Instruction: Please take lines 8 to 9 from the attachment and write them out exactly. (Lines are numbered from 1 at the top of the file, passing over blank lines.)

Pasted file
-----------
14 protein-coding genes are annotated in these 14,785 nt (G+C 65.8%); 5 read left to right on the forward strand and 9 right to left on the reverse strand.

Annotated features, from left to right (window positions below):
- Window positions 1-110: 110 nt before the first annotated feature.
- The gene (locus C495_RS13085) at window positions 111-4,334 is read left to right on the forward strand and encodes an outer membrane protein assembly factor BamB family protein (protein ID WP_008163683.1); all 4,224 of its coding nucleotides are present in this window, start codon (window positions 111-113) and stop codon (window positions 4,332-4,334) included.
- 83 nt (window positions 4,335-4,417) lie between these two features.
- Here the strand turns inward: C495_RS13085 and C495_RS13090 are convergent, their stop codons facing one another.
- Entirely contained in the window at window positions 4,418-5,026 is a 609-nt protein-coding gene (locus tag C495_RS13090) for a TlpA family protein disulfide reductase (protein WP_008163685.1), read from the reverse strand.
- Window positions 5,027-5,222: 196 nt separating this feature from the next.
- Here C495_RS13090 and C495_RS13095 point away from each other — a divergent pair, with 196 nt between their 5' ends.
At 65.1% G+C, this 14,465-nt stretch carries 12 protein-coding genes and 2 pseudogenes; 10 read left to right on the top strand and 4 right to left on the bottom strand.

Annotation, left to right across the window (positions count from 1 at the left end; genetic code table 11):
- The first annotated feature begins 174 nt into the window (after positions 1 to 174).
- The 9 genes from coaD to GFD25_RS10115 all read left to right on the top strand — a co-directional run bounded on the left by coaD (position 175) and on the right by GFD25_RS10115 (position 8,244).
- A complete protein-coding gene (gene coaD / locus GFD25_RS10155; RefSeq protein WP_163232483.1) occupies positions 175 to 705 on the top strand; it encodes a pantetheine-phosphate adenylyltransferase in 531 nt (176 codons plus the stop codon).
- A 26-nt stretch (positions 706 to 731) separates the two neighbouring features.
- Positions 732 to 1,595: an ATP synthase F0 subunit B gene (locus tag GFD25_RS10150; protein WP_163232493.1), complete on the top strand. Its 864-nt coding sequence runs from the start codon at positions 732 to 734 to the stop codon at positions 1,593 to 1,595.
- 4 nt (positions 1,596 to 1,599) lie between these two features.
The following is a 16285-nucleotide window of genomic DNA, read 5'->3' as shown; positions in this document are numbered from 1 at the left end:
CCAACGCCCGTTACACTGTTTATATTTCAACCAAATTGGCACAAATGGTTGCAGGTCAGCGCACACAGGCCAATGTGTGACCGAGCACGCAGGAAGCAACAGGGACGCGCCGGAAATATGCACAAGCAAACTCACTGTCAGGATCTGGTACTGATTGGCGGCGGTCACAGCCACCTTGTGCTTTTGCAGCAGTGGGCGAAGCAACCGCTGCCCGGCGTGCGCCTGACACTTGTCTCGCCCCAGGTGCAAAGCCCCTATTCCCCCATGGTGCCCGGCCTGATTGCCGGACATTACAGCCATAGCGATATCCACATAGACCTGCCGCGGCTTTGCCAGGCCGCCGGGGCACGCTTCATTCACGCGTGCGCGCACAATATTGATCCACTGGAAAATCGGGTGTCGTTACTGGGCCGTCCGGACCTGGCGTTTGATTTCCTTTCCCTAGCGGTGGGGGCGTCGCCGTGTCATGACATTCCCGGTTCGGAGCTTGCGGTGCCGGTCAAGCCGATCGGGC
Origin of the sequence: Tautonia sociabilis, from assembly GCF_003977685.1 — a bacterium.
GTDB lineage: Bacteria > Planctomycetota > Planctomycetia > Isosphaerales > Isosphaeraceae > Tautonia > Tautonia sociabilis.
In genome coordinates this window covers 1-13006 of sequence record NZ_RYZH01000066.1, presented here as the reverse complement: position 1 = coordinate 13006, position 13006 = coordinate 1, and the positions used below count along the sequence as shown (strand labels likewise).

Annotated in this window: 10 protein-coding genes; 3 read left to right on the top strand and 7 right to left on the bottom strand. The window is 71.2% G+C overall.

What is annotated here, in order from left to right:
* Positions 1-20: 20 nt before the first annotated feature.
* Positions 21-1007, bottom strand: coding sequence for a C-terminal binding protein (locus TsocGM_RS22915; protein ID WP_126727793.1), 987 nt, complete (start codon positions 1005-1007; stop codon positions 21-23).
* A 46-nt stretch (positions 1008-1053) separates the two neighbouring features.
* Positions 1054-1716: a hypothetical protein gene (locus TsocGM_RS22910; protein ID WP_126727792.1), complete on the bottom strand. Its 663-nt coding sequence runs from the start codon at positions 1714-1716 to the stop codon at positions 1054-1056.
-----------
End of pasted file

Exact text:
- Window positions 5,027-5,222: 196 nt separating this feature from the next.
- Here C495_RS13090 and C495_RS13095 point away from each other — a divergent pair, with 196 nt between their 5' ends.